Schizophrenia is a mental health condition that may cause someone to act and perceive things differently. Symptoms include experiencing hallucinations (seeing, hearing and sensing things that are not there), having disruptive fixed beliefs, muddled thoughts (which compromises their functionality) and exhibiting “strange” behaviours because of these things (e.g. responding to voices). Due to the sometimes eccentric presentation of the condition, it is heavily misunderstood, stigmatised and therefore people living with schizophrenia are often discriminated against, abandoned and thus, their recovery is delayed.
The way that schizophrenia presents in a person can be influenced by one’s culture and environment, so someone from Britain may have delusions of the FBI spying on them due to watching shows about such in the past – even though the FBI does not operate in the UK. Some people may interact with their delusions/hallucinations in loud and flamboyant ways; this can cause fear to rise amongst family members, loved ones and members of the public; so on top of dealing with an illness that causes distress, people living with schizophrenia face stigma and social exclusion.
Working with people that live with schizophrenia and other psychotic disorders (in hospital wards and in the community), I noticed the overrepresentation of black people, particularly black men, using the services – this also reflects in national statistics. The locations that I have worked in have not had particularly high numbers of black people for such a reflection in the mental health services. So why do African and Caribbean men make up a high percentage of service users?
After some research of my immediate community and literature on this topic, I realised that we heavily stigmatise this illness and so many people tend to keep symptoms to themselves. For lack of a better comparison, hiding schizophrenia is like hiding a pregnancy, avoidance of the topic only causes it to grow and become more noticeable. Black people, especially men are less likely to recognise a mental illness in themselves, due to pride, lack of information, denial and/or cultural disapproval of mental health problems etc. Black men are also more likely to be in high risk groups that are more prone to mental health problems e.g. exclusion from schools, social deprivation, crime and drug cultures and racial victimisation.
Combined with the general fear and stigma associated with schizophrenia, black people living with the condition are also subject to racist perceptions of aggression, rebellion and criminality, this is heightened when exhibiting “odd” behaviours and as a result, a lot of health care staff are unsure about how to approach the matter. Because of this, black mental health service users are more likely to receive heavier dosages of medication, more restraint, be placed on community treatment orders (obligatory medication orders to take at home), be offered medication as a primary form of treatment as opposed to talking therapies, and experience social discrimination by staff.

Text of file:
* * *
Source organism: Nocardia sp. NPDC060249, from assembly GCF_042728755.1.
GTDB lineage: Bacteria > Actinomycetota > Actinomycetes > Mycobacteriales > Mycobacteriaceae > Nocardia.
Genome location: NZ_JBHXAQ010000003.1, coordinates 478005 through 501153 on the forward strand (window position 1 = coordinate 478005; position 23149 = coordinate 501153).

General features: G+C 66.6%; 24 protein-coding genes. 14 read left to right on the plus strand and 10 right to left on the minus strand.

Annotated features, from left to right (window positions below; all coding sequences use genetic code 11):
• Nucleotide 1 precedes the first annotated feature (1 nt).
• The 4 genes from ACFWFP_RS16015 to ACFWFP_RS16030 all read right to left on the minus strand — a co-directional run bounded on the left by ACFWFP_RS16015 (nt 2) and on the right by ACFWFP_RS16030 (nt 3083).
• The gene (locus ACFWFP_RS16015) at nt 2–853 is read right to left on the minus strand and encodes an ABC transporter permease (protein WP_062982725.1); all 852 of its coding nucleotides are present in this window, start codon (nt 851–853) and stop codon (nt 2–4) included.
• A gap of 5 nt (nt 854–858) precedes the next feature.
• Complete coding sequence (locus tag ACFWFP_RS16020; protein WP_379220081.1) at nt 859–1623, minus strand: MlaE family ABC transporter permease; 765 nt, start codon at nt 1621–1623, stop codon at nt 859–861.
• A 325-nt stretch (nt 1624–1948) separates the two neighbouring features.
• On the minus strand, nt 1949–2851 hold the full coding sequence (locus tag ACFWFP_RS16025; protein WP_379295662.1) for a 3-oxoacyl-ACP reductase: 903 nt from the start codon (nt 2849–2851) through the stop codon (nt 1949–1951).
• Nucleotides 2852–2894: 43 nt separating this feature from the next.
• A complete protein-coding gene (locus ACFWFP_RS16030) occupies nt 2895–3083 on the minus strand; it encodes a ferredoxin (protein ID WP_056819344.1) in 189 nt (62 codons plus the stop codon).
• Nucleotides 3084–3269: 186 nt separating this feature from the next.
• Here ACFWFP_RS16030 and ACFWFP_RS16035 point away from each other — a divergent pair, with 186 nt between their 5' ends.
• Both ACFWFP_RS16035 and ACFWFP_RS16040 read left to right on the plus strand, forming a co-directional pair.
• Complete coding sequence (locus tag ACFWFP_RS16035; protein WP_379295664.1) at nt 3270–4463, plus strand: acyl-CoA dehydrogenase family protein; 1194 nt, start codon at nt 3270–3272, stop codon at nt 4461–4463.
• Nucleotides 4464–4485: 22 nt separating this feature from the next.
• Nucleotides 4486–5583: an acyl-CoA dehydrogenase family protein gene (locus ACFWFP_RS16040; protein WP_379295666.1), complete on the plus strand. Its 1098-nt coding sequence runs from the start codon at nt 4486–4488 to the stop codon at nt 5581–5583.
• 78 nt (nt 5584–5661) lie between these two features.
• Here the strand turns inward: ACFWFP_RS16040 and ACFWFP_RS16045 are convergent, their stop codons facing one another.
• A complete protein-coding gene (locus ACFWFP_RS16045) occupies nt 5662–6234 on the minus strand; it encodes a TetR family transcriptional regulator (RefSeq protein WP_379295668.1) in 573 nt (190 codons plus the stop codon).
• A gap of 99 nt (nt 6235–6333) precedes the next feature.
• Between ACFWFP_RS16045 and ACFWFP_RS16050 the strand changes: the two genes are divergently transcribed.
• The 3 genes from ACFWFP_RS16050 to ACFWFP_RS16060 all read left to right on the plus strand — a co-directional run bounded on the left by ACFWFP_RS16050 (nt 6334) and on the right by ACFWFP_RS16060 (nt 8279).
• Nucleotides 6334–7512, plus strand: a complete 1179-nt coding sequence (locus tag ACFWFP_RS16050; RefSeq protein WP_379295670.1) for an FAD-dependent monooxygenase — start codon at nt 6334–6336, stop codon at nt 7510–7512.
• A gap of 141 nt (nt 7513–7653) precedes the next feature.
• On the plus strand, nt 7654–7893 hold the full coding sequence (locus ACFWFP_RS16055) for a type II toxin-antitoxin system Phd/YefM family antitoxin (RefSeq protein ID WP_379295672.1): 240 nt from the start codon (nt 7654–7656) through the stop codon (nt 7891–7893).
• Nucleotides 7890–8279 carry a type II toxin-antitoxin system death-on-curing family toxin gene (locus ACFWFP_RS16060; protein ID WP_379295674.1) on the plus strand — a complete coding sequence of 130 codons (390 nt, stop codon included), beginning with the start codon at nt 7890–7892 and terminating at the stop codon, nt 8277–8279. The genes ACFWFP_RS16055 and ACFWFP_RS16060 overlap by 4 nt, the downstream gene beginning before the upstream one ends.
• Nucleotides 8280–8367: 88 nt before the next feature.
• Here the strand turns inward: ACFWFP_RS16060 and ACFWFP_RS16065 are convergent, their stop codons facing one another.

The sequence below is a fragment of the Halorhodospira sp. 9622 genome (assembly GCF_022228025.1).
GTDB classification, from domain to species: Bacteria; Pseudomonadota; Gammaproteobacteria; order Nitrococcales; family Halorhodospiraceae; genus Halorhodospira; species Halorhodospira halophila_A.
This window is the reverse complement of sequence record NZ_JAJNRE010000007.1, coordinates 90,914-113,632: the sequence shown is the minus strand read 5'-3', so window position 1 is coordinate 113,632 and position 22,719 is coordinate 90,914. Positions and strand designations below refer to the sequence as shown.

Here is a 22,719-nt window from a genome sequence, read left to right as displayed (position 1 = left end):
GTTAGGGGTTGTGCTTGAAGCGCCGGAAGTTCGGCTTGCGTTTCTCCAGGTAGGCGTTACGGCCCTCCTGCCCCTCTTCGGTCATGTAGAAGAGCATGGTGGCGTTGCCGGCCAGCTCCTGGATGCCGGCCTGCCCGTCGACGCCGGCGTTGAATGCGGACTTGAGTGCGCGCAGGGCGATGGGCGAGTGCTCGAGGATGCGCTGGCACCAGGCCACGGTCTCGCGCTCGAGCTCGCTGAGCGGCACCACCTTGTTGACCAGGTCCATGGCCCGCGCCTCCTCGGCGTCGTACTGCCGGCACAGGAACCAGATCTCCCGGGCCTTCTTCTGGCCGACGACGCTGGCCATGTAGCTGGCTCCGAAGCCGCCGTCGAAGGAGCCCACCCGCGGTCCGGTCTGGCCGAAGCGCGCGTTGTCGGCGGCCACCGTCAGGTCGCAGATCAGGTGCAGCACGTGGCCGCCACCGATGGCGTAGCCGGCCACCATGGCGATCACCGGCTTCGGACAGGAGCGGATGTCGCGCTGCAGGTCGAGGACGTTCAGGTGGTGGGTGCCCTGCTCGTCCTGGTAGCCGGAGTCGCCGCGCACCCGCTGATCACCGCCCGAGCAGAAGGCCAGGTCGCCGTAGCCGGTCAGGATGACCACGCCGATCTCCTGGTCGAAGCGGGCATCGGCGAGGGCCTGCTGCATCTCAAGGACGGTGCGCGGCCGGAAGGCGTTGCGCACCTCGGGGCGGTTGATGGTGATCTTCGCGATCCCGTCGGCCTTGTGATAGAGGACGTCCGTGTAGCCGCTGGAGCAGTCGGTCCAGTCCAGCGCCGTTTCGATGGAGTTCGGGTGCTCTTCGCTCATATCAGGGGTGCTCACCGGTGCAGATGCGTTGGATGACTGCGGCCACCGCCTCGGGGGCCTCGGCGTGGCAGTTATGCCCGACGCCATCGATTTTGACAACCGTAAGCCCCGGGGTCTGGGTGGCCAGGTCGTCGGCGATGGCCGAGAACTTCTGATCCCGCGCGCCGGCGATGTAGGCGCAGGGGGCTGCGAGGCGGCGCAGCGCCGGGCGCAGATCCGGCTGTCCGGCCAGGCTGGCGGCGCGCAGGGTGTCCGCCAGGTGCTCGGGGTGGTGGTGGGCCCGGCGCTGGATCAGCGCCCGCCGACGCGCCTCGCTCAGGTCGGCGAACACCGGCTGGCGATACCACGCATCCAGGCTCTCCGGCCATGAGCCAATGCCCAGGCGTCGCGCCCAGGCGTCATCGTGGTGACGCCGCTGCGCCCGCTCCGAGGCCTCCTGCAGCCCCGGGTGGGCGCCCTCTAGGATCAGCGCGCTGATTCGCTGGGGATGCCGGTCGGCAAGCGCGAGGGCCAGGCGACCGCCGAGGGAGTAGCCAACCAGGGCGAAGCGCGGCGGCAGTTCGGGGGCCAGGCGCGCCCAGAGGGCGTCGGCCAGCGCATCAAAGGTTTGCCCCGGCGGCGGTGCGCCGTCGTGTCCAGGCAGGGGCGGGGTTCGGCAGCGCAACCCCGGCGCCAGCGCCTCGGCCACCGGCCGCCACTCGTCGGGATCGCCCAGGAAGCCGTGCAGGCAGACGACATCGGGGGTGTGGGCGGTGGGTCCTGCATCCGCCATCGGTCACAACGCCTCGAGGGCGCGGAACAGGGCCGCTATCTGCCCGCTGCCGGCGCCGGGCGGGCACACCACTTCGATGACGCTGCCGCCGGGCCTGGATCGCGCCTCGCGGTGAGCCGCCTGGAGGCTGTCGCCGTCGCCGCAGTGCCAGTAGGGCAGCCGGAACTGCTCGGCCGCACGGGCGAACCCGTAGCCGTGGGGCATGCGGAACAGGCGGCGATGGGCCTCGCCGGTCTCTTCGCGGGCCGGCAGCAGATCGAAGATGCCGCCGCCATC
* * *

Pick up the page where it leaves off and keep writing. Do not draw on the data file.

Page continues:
The distrust for mental health services amongst black men and the negative perceptions of black men by wider society (including in mental health services) reinforce each other as self-fulfilling prophesies: black men seek help later than others (and more often through the criminal justice system than others) which means that they are more symptomatic when they finally arrive at services, staff approach them in a more hostile manner due to negative prejudices, as a result of this, black men with schizophrenia may become more distressed which can lead to more restraint and harsh treatment by staff, this affirms negative stereotypes and causes the on-going mistrust of the services by black men and the negative perceptions of black men in the mental health services.
Masculinity also plays a role in this. Men in general feel more shame when seeking help. They are pushed more to appear as self-sufficient so are more likely to seek help later than women.
We also have a lot of spiritual beliefs which align with symptoms of schizophrenia, so instead of seeking medical advice, a lot of people rely on spiritual interventions. While religion and spirituality have aspects that are beneficial to one’s mental health, using it a as a substitute to medical treatment can be counterproductive, medical and more holistic approaches to one’s health can compliment each other, it does not have to be a competition and one does not negate the other.
A lot of common misconceptions about people living with schizophrenia and psychotic disorders include:
They are dangerous so you should stay away from them! – This is false. People living with schizophrenia are more likely to harm themselves or be harmed by others than they are to cause harm onto others. The condition makes them vulnerable, not harmful.
They have split personalities – this is not a symptom of schizophrenia.
Don’t bother talking to them, they only talk to their hallucinations – while experiencing hallucinations is a symptom of schizophrenia, it is rarely a 24 hour occurrence for those living with the condition and not everyone with schizophrenia experiences this. Likewise, not everyone that experiences hallucinations has schizophrenia or a psychotic disorder.
If you have schizophrenia, you’ll be locked up – mental health services aim to promote independence and individuality, detaining someone under the mental health act/ "sectioning" (keeping someone in hospital by law) is done as a last resort when someone is believed to be harm to themselves or others. People with other mental illnesses can be sectioned too; this includes complex depression and personality disorders.
If you are experiencing any symptoms of schizophrenia and/or another type of psychotic disorder, you can go to your GP to be referred to the appropriate services that can offer help.